Each year millions of tons of metal is deemed scrap.
From run-down cars to broken appliances, we are constantly trashing the old to bring in the new.
What I wanted to know is what happens to all that junk?
At a time when environmental awareness is entrenching all aspects of life, I assumed there was an avenue to recycle the metal. However, it wasn’t until I stumbled upon a scrap metal yard that I found my answer.
It was a sunny Wednesday afternoon and I was out with my Documentary Photography class shooting in Rensselaer. As I walked down Riverside Avenue, looking for something interesting to photograph, I heard the sickening crunch of metal in the distance. Naturally fellow photographer Kayla Galway and myself decided to investigate.
Passing through the gates marked Port of Albany the noise continued to grow as piles of metal began to tower over us. That is when I realized I had found out where all those old appliances and dead cars go to meet their final demise.
Looking around I couldn’t completely comprehend what I was seeing. Where did it all come from and where was it going? Were these just huge piles of trash or valuable material? Was I seeing waste management or recycling at it’s finest?
These questions and many more flooded my brain as we got chased off the lot for trespassing. Apparently we were not welcome, but I knew if I were going to get my questions answered I would need to go back.
As soon as we had escaped the gate I stopped and immediately called the Albany Port District Commission to figure out how to get access.
For the first time in my journalism career I found a public official who told me everything I needed to know. Richard Hendrik, the General Manager, gave me the numbers and names of the three scrap metal yards in the Albany area located along the Hudson. After being rejected by Rensselaer Iron & Steel and getting no answer from the Cohoes yard, Hudson River Recycling of Albany gave me my break.
Gary Chace, the General Manager, listened intently as I explained my project. He heard the word student and welcomed me to come by anytime. They would be happy to show me around.
I was excited and nervous all at once and told him to plan on me the following Monday. When I hung up the phone I felt like a real documentary photographer. I knew what I was doing was important.
Yes, there will be those who don’t care what happens to their ancient Buick when it finally dies, but I have always cared about the impact we are making on this planet and to me this isn’t just about metal.
Just think about it. In the last two months Hudson River Recycling has refined 92,000 tons of scrap metal. This is just one of three scrap metal yards in the Albany alone. Hudson River Recycling’s parent company, Sims Metal Management, produces around 13 million tons each year. Imagine if all that metal was just thrown into landfills. It would mean adding to the already enormous 220 million tons of garbage the U.S. produces annually.
Hudson River Recycling is one of the 230 metal refinery plants owned by Sims worldwide. Metal comes in from all over N.Y. and surrounding states, and refined metal gets shipped both nationally and internationally to various Sims plants.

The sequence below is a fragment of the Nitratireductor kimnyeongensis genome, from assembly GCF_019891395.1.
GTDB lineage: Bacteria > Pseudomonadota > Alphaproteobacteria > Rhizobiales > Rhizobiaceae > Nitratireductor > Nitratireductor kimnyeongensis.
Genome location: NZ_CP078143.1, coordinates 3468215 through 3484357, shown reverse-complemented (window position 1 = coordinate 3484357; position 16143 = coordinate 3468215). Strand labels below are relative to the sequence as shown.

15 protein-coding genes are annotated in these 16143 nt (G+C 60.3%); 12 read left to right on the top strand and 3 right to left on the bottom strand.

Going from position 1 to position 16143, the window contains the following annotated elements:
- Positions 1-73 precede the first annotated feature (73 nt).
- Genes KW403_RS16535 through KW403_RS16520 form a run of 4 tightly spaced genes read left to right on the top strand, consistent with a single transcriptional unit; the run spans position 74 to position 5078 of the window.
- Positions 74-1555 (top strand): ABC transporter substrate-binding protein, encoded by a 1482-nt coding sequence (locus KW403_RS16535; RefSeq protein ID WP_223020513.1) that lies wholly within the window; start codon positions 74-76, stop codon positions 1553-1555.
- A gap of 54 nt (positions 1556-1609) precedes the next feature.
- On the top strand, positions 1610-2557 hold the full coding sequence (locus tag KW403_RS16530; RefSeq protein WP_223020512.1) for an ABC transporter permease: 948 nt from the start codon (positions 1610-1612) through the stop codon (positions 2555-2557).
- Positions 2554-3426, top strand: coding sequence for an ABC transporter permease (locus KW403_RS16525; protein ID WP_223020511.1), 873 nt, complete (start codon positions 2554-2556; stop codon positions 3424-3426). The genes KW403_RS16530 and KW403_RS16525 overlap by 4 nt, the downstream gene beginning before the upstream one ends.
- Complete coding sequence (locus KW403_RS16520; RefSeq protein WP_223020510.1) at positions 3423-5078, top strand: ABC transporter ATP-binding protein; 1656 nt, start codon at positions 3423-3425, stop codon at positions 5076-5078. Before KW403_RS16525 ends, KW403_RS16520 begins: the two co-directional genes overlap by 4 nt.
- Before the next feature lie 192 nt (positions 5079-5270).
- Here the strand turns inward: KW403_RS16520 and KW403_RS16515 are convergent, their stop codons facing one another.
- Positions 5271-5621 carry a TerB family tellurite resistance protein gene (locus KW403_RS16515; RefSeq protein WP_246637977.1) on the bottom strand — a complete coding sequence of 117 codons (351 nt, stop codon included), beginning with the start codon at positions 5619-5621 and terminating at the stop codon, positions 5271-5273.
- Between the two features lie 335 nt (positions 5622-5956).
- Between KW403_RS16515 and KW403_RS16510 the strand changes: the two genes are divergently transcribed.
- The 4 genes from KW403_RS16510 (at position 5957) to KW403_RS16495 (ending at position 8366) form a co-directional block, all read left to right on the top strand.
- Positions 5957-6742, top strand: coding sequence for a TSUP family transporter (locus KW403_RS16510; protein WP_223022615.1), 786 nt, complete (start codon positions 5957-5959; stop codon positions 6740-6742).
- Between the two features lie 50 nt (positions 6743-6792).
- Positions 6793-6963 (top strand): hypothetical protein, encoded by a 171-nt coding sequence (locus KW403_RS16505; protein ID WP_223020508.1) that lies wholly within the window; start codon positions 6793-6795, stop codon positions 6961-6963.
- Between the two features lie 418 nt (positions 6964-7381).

Walking onto the scrap yard I couldn’t have felt more out of place. There I was a student photographer, rocking jeans, a hoodie, and canvas sneaks, surrounded by men in hard hats and steel-toed boots. Each wore the same mask of skepticism as they assessed Kayla and myself. Each was wondering what the hell we were doing there.
When I walked onto the yard I had extremely limited knowledge of the scrapping business. With the help of Operations Manager, Bill DeFoe, I developed a sound understanding by the end of the day. DeFoe took the two of us around the entire lot, explaining the different sections over the drum of heavy machinery and the tearing of metal. There was no place that the sound of metal being worked over couldn’t be heard.
I’m sure we were a sight the two of us, armed with out digital cameras and recorders, orange vests and hard hats draped awkwardly over our civilian clothes.
Walking through the metal yard, surrounded by mounds of scrap, colossal machines, and an eerie barrenness, I learned that a shredder could squish my 2003 Mercury Sable to the size of Kayla’s camera-bag. 75% of a car can be re-used. There have been no accidents on the yard in the last year and DeFoe has only seen two men get hurt on the job in his 20+ years. Nelson, one of the injured men, recovered fine and still works the machines.
It takes roughly the same amount of machinery as men to do the job of refining scrap and no company takes safety more seriously than Sims. Safety meetings are held each day and management will not tolerate anything more than a 15-minute respond time for any oil spills.
Hudson River Recycling will take steel in any form, but does not accept radioactive material. From Albany residents with pick-up loads of scrap to 18-wheelers from private companies, everyone has useful metal that the yard can use.
Of all the material taken in, less than 5% is determined waste. 75-80% of all steel used in the production of goods is refined scrap.
As an outsider it may be hard to see why any of this would be important, but after spending the day with DeFoe and talking to the other workers I began to think more people should know what is happening down by the river.